Compared to conventional diesel combustion (CDC), isobaric combustion can achieve a similar or higher indicated efficiency, lower heat transfer losses, reduced nitrogen oxides (NOx) emissions; however, with a penalty of soot emissions. While the engine performance and exhaust emissions of isobaric combustion are well known, the overall flame development, in particular, the flow-field details within the flames are unclear. In this study, the performance analysis of CDC and two isobaric combustion cases was conducted, followed by high-speed imaging of Mie-scattering and soot luminosity in an optically accessible, single-cylinder heavy-duty diesel engine. From the soot luminosity imaging, qualitative flow-fields were obtained using flame image velocimetry (FIV). The peak motoring pressure (PMP) and peak cylinder pressure (PCP) of CDC are kept fixed at 50 and 70 bar, respectively. The two isobaric combustion cases, achieved using multiple injections, are maintained at the CDC PMP level of 50 bar for the low-pressure case (IsoL) and CDC PCP level of 70 bar for the high-pressure case (IsoH). For each operating condition, soot luminosity signals are captured at a frame rate of 20 kHz, and a semi-quantitative velocity flow-field is obtained from FIV post-processing. Consistent with previous metal engine experiments, isobaric combustion - in particular IsoH, resulted in similar gross indicated efficiency, lower heat losses but higher exhaust losses, compared to CDC. The soot luminosity images of CDC show initial signals originated close to the bowl-wall for certain jets while for the isobaric combustion, the flames corresponding to each jet are clearly distinguished during the earlier flame development process. The vector field distribution within the flames shows the transition of flame-wall impingement to flame-flame interaction regions between the neighboring jets for each combustion mode. Furthermore, higher flame-flame interaction regions and uniform distribution of signals around the combustion chamber for isobaric combustion, justifying higher soot formation and lower heat transfer losses, respectively, compared to CDC.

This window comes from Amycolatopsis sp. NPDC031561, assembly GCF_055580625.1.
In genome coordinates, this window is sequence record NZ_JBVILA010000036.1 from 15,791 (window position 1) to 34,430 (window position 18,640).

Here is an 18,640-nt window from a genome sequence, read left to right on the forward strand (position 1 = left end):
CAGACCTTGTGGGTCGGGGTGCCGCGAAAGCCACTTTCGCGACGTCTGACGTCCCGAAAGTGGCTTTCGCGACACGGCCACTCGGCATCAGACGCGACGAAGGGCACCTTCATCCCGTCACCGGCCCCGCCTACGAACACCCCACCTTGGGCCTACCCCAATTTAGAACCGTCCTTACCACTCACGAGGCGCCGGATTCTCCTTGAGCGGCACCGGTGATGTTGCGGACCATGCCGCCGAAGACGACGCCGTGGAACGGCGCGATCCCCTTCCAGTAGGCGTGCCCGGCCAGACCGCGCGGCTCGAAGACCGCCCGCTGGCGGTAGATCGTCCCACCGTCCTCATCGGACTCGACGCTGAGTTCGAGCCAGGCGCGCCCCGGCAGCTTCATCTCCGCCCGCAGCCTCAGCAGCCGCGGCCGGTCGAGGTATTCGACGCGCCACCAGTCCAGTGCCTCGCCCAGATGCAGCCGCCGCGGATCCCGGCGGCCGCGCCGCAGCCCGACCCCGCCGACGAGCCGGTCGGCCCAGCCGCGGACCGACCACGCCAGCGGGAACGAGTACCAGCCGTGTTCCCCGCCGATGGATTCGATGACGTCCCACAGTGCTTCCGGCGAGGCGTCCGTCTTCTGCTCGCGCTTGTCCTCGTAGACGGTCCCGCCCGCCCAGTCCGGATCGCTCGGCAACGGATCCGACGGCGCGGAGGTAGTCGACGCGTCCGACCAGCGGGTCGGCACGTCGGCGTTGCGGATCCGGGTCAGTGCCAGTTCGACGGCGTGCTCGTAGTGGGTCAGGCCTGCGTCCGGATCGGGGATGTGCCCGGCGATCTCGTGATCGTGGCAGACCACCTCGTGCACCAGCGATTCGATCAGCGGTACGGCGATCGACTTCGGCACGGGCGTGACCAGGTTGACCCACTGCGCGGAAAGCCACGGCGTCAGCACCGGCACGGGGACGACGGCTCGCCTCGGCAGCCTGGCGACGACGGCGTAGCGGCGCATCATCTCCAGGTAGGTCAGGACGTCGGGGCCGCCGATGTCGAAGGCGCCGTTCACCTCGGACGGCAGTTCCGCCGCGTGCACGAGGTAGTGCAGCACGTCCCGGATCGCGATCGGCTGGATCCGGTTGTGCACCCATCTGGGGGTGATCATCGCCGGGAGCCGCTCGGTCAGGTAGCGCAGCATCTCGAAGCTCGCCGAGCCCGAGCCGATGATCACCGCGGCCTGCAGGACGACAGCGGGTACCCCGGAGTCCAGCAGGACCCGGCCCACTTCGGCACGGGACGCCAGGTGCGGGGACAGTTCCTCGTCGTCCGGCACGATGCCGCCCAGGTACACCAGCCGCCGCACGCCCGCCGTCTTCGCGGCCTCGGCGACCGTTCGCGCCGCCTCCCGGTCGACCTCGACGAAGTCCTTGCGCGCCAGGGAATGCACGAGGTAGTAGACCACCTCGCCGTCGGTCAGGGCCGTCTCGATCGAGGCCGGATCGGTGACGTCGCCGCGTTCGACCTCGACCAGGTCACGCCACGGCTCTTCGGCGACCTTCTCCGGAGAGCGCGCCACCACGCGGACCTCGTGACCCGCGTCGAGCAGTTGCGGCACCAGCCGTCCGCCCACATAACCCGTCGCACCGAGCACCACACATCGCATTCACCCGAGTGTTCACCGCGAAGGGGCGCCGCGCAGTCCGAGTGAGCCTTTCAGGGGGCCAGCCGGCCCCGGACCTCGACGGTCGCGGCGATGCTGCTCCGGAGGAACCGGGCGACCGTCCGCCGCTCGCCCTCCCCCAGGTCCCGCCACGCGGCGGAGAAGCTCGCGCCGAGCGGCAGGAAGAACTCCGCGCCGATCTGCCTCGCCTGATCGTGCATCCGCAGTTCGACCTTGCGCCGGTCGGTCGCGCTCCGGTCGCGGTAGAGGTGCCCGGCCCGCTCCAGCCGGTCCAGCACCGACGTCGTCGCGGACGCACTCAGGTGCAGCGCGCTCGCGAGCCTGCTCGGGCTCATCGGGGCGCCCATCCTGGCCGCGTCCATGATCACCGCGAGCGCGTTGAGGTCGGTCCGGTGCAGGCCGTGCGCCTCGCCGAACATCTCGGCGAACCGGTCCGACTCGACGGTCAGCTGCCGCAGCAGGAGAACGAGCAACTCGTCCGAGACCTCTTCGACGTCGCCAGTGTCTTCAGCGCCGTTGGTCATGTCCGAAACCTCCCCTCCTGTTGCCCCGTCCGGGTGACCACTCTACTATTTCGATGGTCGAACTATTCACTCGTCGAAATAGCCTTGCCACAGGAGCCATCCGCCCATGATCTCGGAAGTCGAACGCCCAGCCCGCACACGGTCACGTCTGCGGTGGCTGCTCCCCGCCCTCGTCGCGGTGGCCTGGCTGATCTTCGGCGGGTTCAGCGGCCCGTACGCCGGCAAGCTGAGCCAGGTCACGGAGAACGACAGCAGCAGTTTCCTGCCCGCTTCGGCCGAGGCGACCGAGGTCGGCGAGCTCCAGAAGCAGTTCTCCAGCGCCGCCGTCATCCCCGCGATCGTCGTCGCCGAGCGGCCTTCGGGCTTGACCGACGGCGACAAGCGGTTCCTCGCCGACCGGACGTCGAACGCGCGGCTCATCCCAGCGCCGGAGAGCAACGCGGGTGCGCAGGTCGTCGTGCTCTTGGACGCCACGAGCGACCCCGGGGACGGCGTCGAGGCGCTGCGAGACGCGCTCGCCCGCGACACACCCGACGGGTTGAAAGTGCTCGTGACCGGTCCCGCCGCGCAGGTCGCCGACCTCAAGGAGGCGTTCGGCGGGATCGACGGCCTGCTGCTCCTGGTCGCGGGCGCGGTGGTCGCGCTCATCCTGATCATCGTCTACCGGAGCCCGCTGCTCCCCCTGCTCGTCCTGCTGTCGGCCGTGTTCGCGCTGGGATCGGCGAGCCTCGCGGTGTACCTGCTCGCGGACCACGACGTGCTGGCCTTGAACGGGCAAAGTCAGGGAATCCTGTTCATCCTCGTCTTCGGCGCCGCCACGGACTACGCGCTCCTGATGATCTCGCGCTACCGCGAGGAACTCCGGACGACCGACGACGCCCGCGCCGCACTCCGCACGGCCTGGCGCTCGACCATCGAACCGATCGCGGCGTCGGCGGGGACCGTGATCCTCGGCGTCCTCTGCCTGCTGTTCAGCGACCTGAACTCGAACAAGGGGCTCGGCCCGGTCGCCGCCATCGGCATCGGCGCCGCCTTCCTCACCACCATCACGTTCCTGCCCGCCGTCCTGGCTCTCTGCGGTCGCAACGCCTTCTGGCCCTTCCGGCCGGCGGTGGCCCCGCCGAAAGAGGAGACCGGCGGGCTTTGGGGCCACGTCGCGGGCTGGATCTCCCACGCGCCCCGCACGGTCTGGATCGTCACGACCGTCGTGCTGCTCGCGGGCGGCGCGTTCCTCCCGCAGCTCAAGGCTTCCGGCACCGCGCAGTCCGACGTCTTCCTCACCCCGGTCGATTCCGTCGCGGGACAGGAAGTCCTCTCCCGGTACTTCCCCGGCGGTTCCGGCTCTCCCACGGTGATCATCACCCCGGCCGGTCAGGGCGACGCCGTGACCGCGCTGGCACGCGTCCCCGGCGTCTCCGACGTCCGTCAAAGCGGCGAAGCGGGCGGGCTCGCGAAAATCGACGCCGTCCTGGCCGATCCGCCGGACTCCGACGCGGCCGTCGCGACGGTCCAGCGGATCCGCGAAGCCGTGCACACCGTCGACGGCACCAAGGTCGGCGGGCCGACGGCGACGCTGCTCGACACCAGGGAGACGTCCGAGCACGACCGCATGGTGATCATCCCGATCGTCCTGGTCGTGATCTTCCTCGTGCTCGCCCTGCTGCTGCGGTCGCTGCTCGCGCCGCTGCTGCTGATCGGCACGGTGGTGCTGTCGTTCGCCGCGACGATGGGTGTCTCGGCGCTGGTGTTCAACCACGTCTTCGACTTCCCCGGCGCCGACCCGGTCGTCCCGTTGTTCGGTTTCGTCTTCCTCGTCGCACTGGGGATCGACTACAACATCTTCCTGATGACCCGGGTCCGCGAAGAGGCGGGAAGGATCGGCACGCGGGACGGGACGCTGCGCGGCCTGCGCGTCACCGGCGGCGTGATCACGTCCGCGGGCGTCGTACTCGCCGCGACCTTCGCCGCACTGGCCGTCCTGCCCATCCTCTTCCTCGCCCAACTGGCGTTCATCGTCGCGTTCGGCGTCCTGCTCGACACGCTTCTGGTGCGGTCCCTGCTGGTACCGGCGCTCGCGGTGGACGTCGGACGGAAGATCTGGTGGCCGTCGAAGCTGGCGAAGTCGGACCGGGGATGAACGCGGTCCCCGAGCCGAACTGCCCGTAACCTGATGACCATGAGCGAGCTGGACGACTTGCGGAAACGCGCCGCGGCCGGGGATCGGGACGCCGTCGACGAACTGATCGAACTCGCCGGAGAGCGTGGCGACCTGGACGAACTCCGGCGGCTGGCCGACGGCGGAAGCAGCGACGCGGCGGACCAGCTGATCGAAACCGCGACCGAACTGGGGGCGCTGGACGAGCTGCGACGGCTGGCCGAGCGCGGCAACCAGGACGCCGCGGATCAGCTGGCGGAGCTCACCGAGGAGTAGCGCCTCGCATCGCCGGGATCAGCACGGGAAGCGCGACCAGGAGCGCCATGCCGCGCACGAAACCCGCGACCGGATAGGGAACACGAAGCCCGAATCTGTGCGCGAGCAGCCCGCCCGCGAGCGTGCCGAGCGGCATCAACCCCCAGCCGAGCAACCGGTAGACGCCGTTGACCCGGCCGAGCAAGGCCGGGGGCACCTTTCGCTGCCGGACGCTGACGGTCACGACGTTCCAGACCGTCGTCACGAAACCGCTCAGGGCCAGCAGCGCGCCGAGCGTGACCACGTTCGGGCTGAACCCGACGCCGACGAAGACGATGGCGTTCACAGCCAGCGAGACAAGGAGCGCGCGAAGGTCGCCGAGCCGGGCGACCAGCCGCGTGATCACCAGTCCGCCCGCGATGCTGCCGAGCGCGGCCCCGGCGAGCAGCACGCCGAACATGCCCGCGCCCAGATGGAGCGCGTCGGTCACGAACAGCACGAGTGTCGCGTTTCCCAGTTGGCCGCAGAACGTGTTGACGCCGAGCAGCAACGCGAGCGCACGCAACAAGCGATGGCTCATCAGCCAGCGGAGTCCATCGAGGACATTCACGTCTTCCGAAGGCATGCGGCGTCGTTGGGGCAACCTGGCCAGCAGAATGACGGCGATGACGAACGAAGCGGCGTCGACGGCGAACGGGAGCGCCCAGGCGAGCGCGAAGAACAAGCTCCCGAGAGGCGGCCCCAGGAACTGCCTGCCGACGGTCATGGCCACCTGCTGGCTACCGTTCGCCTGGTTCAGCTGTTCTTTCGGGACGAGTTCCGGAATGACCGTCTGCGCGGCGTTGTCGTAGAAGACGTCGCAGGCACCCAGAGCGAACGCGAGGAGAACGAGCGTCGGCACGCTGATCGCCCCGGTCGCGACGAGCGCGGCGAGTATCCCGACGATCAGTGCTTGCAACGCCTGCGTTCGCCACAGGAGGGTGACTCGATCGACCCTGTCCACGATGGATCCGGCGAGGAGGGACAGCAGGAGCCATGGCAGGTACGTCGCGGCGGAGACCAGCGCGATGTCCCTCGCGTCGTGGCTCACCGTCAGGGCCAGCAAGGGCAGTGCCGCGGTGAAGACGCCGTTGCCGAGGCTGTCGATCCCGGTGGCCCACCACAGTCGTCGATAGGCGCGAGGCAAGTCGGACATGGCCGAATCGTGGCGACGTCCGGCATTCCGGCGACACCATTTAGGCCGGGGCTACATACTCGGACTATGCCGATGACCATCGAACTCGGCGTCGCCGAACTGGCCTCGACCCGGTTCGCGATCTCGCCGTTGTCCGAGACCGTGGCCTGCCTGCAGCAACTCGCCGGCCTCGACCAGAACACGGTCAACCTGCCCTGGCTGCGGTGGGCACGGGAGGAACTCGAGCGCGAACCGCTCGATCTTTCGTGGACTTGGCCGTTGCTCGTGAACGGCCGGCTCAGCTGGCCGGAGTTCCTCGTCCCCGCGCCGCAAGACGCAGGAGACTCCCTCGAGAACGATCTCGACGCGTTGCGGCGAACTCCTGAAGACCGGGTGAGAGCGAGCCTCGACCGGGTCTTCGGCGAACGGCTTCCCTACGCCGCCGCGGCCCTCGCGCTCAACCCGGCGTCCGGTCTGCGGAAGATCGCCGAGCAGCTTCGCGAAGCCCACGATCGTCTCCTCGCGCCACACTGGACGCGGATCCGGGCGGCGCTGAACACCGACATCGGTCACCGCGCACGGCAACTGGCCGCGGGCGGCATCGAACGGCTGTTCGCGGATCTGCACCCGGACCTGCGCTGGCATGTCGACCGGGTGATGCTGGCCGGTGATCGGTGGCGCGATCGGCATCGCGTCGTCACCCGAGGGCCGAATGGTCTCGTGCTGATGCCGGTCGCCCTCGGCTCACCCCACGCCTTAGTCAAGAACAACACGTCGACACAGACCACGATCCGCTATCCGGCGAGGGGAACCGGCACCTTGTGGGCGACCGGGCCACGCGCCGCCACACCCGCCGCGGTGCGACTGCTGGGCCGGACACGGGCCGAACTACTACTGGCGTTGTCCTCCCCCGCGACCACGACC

|Original language||English (US)|
|Title of host publication||SAE Technical Paper Series|
|State||Published - Sep 5 2021|
Bibliographical noteKAUST Repository Item: Exported on 2021-10-14
Acknowledgements: This paper is based on work supported by Saudi Aramco Research and Development Center FUELCOM program under Master Research Agreement Number 6600024505/01. FUELCOM (Fuel Combustion for Advanced Engines) is a collaborative research undertaking between Saudi Aramco and KAUST intended to address the fundamental aspects of hydrocarbon fuel combustion in engines, and develop fuel/engine design tools suitable for advanced combustion modes.
ASJC Scopus subject areas
- Safety, Risk, Reliability and Quality
- Automotive Engineering
- Industrial and Manufacturing Engineering